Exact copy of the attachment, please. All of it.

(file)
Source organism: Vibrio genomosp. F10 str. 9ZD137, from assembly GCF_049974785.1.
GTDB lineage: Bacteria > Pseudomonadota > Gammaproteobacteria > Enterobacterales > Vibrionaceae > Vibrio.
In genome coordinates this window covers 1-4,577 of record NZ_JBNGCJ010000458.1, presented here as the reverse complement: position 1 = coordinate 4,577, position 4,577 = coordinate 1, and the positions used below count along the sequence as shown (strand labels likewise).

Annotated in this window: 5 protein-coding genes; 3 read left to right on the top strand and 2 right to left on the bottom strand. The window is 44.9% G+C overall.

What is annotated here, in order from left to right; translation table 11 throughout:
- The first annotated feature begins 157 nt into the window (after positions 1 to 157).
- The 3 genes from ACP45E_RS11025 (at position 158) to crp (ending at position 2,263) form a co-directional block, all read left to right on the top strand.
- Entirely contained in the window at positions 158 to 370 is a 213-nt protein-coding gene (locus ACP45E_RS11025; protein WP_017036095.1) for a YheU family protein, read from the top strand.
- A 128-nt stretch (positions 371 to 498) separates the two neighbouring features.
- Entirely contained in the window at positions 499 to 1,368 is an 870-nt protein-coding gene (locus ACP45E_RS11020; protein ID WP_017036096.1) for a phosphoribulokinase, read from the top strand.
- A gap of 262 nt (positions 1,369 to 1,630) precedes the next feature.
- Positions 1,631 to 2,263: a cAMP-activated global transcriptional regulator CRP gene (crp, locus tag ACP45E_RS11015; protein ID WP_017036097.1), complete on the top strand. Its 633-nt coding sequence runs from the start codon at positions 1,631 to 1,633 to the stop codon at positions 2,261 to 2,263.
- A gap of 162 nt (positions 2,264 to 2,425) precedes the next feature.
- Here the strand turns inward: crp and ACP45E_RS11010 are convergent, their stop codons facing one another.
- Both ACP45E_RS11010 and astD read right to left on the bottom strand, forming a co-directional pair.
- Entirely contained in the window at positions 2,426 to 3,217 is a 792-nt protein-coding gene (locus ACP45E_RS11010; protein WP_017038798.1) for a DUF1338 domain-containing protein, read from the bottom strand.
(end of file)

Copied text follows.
Source organism: Vibrio genomosp. F10 str. 9ZD137, from assembly GCF_049974785.1.
GTDB lineage: Bacteria > Pseudomonadota > Gammaproteobacteria > Enterobacterales > Vibrionaceae > Vibrio.
In genome coordinates this window covers 1-4,577 of record NZ_JBNGCJ010000458.1, presented here as the reverse complement: position 1 = coordinate 4,577, position 4,577 = coordinate 1, and the positions used below count along the sequence as shown (strand labels likewise).

Annotated in this window: 5 protein-coding genes; 3 read left to right on the top strand and 2 right to left on the bottom strand. The window is 44.9% G+C overall.

What is annotated here, in order from left to right; translation table 11 throughout:
- The first annotated feature begins 157 nt into the window (after positions 1 to 157).
- The 3 genes from ACP45E_RS11025 (at position 158) to crp (ending at position 2,263) form a co-directional block, all read left to right on the top strand.
- Entirely contained in the window at positions 158 to 370 is a 213-nt protein-coding gene (locus ACP45E_RS11025; protein WP_017036095.1) for a YheU family protein, read from the top strand.
- A 128-nt stretch (positions 371 to 498) separates the two neighbouring features.
- Entirely contained in the window at positions 499 to 1,368 is an 870-nt protein-coding gene (locus ACP45E_RS11020; protein ID WP_017036096.1) for a phosphoribulokinase, read from the top strand.
- A gap of 262 nt (positions 1,369 to 1,630) precedes the next feature.
- Positions 1,631 to 2,263: a cAMP-activated global transcriptional regulator CRP gene (crp, locus tag ACP45E_RS11015; protein ID WP_017036097.1), complete on the top strand. Its 633-nt coding sequence runs from the start codon at positions 1,631 to 1,633 to the stop codon at positions 2,261 to 2,263.
- A gap of 162 nt (positions 2,264 to 2,425) precedes the next feature.
- Here the strand turns inward: crp and ACP45E_RS11010 are convergent, their stop codons facing one another.
- Both ACP45E_RS11010 and astD read right to left on the bottom strand, forming a co-directional pair.
- Entirely contained in the window at positions 2,426 to 3,217 is a 792-nt protein-coding gene (locus ACP45E_RS11010; protein WP_017038798.1) for a DUF1338 domain-containing protein, read from the bottom strand.